Gary Lerude

Sunday, January 19, 2020

The Dismal State of Our Political System

Politics has never been a landscape of kind discourse. Policy disagreements quickly decline to ad hominem attacks on an individual holding an opposing view.

President Trump has uniformly used this tactic to demean anyone disagreeing with him, probably thousands of times since declaring his candidacy on June 16, 2015. When he was elected President, I hoped the enormity of the election and dignity of the office would inspire him to shift his behavior. Unfortunately, he remains truculent, not hesitating to dishonor the dignity of anyone caught in his diatribes.

The President of the United States retweeting a disrespectful caricature of the Senate Minority Leader and Speaker of the House was inconceivable until Donald Trump was elected. Now it’s normal.

Although the factionalism of our politics started long before Donald Trump’s ascendency, his standard of behavior has condoned further deterioration of the already rancorous relationship between the political parties. His impeachment provides perhaps the most stunning example, with Republications taking up a full-throated defense of his call to the President of Ukraine, then his recalcitrant attempts to block any investigation by the House of Representatives.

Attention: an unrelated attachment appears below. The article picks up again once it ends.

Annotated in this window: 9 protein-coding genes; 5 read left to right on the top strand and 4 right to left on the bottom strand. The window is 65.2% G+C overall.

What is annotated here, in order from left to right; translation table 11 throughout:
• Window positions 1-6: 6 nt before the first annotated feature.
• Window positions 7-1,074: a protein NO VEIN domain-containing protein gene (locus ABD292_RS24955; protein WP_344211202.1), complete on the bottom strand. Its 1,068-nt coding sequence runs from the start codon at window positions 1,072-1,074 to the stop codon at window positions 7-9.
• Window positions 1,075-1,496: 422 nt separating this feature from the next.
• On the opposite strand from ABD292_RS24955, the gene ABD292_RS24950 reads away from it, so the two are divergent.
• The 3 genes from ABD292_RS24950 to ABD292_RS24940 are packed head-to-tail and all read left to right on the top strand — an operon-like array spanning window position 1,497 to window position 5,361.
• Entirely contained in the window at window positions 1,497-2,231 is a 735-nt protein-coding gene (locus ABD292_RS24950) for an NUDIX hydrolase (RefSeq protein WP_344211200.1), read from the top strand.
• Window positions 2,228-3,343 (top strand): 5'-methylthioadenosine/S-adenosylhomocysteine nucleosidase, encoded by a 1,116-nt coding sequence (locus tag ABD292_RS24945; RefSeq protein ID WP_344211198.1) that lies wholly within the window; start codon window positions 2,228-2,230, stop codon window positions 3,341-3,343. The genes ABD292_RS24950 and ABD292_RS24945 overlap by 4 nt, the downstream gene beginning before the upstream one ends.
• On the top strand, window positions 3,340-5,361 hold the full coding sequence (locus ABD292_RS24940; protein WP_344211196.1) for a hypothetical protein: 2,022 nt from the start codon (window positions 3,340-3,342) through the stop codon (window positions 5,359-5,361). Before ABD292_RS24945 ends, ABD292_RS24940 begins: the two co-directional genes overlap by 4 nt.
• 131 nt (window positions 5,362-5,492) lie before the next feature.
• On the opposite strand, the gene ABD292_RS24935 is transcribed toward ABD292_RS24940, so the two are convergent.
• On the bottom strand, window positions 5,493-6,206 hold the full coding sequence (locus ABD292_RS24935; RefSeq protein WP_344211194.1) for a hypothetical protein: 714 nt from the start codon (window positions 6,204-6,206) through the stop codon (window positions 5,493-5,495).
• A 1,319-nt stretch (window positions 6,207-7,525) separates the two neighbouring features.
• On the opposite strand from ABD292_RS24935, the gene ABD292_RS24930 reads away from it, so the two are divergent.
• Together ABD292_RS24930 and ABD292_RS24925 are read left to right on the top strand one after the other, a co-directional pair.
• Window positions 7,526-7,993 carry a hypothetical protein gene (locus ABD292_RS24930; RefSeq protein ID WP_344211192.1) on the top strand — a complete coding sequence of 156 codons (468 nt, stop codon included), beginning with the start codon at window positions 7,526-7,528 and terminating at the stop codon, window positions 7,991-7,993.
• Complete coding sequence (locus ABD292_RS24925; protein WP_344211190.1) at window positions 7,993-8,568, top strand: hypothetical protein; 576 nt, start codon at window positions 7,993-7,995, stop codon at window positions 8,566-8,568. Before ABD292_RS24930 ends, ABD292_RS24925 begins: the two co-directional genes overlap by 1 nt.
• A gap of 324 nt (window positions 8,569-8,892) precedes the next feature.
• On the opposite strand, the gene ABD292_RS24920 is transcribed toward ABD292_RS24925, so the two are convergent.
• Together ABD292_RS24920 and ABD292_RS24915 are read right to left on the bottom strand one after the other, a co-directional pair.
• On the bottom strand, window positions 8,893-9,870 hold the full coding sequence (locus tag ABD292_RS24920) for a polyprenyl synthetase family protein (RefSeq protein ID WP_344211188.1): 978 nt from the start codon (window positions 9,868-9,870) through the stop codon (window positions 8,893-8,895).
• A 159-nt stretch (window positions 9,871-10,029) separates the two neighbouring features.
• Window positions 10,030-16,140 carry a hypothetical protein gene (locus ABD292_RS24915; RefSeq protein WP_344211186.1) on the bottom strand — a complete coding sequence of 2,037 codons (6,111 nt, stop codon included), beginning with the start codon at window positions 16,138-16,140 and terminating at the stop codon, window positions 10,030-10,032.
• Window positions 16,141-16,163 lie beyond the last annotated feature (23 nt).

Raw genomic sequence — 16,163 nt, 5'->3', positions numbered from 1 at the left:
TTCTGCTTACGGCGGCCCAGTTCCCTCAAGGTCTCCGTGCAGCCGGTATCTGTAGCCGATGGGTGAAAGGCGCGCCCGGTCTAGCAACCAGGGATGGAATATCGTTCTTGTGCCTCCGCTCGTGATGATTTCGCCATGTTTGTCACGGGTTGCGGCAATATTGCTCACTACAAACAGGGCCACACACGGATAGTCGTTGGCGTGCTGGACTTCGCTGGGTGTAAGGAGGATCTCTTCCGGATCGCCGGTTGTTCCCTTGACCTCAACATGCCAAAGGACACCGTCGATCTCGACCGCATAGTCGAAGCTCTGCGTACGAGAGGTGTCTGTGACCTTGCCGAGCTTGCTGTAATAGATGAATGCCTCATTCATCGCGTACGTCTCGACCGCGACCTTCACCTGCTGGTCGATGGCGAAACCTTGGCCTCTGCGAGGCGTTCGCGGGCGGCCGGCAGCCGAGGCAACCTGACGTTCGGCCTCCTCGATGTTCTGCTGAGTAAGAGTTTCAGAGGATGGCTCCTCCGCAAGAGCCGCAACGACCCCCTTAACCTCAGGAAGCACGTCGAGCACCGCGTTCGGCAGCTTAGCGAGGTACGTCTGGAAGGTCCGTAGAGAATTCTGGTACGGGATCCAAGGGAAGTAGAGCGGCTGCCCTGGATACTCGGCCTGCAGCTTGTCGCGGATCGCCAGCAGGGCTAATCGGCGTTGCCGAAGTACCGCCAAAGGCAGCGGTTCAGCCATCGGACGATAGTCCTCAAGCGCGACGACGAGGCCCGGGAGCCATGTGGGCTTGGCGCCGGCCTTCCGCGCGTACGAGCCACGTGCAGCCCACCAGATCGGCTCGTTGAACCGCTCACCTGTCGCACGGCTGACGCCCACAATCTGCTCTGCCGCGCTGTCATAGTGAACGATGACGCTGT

Donald Trump is proving his outrageous campaign claim that he can “stand in the middle of Fifth Avenue and shoot somebody” and not “lose any voters” — apparently not any Republication votes in Congress.

Friday, January 03, 2020

The Merry Christmas Kerfuffle

The 2019 Christmas season is rapidly fading into Christmas past, yet before the discounted greeting cards and wrapping paper totally disappear from the stores, I want to reflect on one of President Trump’s campaign promises, to make saying “Merry Christmas” politically correct once again.

That’s one campaign promise where he’s claimed success, at least as far as uttering what he wants — which he certainly does, whether at a campaign rally or via his Twitter feed.

I’m speculating that this Merry Christmas kerfuffle is a reflexive response by those who feel they are losing their heritage or culture. That puzzles me, as I don’t see the loss.

My practice is to say “Merry Christmas” to those who celebrate Christmas, “Happy Hanukkah” to those who celebrate Hanukkah, “Happy Diwali” to those who celebrate Diwali, and “Happy Holidays” when I’m not sure what holiday, if any, is meaningful to whoever I’m addressing. In a group with strangers, my default is “Happy Holidays.”

If I managed a store catering to the community or a business with diverse employees, I’d go with “Happy Holidays” to be as inclusive as possible.

My intent is not to devalue or offend Christians. Rather, the choice of words reflects my intent to be kind and avoid offending someone who doesn’t find meaning in the Christian view of Christmas. It doesn’t matter that the majority of Americans are Christian, assuming that is really true, or that the first European immigrants who arrived in America held Judeo-Christian beliefs. Making space for another person’s beliefs doesn’t change what I believe nor threaten my beliefs.

The choice of greeting can be a sign of gracious hospitality acknowledging other beliefs and the right to hold them. Or, it can be a sign that the other person is not one of us — our myopic sense of a homogenized America — and not welcome.

I hope we can see beyond any feelings of loss to honor our neighbors, coworkers, and the strangers we meet. Namaste.